The Transformer is available in three colors for $160 on their website.

The Travel Goods Association Award Winners:

Compressibility Samsonite’s Compressor line shared second place with Brigg’s & Riley for the Travel Goods Show’s Product Innovation Award. The four-wheeled case has an internal ratchet system so you can compress the case after it’s fully packed. A 21.5-inch upright weighs 10.3 pounds and retails for about $600 (currently $270 on Amazon).

The winner of the Product Innovation Award was the new Trunk & Trolley’s Road Warrior M Series, which uses a simple ripcord to collapse the case neatly, while the sides and handles fold inward. ($200 to $600)

Some other highlights:

High Sierra Sport Company may be better known for its adventure gear, but it also makes some very portable cases for families and business travelers. Its Variable business tote can fit up to a 17-inch laptop and has separate compartments for computer accessories and for files. (About $280) A classic wheeled backpack actually fits into overhead compartments and has a removable day pack, so you’re really getting two bag in one (without anyone knowing!) (About $118)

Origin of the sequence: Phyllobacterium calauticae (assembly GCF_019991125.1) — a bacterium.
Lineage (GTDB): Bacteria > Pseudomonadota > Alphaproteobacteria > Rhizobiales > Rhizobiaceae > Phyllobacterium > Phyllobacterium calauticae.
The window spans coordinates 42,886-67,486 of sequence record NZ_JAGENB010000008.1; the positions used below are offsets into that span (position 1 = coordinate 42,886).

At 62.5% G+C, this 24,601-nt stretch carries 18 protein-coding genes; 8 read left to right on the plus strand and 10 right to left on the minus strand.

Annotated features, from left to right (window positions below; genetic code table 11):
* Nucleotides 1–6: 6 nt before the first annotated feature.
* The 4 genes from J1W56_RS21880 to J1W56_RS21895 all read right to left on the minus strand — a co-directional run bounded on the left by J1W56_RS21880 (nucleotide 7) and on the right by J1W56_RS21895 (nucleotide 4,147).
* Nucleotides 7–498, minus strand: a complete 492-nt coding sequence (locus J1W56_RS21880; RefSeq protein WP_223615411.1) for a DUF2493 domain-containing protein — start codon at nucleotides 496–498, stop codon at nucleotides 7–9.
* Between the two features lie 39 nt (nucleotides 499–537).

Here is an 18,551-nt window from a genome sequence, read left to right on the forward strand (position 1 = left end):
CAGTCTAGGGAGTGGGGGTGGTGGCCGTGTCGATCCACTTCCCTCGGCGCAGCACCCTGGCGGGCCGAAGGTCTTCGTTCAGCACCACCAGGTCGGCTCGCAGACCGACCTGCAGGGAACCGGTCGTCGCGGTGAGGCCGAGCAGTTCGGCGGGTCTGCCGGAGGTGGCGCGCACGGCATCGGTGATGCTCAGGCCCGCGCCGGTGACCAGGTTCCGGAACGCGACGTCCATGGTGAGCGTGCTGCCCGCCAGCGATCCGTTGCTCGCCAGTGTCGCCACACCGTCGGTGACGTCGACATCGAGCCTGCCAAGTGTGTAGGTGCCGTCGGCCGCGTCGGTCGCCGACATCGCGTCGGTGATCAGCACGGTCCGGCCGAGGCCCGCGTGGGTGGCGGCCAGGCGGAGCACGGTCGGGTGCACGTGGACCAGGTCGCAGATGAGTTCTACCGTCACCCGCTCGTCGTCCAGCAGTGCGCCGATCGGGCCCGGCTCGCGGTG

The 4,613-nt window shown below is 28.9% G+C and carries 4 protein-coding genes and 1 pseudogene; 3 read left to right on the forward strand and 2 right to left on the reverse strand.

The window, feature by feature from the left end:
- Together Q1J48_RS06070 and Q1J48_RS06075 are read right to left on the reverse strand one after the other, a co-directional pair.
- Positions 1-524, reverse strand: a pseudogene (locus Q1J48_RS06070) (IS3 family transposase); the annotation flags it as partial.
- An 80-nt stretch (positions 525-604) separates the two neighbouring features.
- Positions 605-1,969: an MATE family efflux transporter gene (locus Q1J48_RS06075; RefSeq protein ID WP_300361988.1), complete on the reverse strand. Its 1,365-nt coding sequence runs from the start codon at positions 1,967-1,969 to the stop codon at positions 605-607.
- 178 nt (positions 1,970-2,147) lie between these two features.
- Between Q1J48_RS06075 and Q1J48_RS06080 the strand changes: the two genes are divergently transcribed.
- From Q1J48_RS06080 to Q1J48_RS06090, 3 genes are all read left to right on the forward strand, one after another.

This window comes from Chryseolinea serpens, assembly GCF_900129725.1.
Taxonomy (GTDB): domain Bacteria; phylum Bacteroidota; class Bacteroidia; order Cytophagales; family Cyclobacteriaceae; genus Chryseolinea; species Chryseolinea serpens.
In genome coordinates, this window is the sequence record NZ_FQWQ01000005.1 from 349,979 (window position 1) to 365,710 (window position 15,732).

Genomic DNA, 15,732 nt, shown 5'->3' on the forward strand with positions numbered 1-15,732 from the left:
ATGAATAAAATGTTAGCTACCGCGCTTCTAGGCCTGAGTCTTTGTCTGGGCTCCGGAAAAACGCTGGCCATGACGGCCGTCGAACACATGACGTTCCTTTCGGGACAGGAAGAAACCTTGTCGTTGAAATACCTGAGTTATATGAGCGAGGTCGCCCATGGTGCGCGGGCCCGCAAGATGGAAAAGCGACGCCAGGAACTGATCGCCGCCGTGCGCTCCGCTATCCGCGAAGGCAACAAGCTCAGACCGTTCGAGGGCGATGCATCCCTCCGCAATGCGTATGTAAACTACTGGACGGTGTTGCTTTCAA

Delsey’s Helium Superlight line includes a 7.8-pound 28-inch rolling duffel bag and a 10.6-pound, 29-inch expandable trolley. The compact 25-inch trolley, with four recessed wheels, is only 9.4 pounds, can expand up to 1.5 inches.

Zero Halliburton’s Zero Air collection may be pricey, but it’s incredibly lightweight and durable. A portable, 20-inch carry-on weighs only 4.8 pounds ($450) and the new 23-inch case is only 6.2 pounds ($495).

Biaggi is a new company that produces four-wheeled luggage that folds flat for easy storage. These lightweight bags have hinges so they can fold compactly, whether in your hotel, cruise cabin or attic. Prices range from $79 for a wheeled tote to $339 for a 30-inch ballistic nylon packing case.

A unique solution came from Travelpro‘s Crew 9 spinner series, which can actually be pushed forward instead of rolling behind you. The 21-inch expandable case retails for about $199.

Are you upgrading your luggage this year? What are the features that matter most?

For more information on luggage and packing, check out:

By Phil Baker with Sarika Chawla for Visit Phil’s blog online at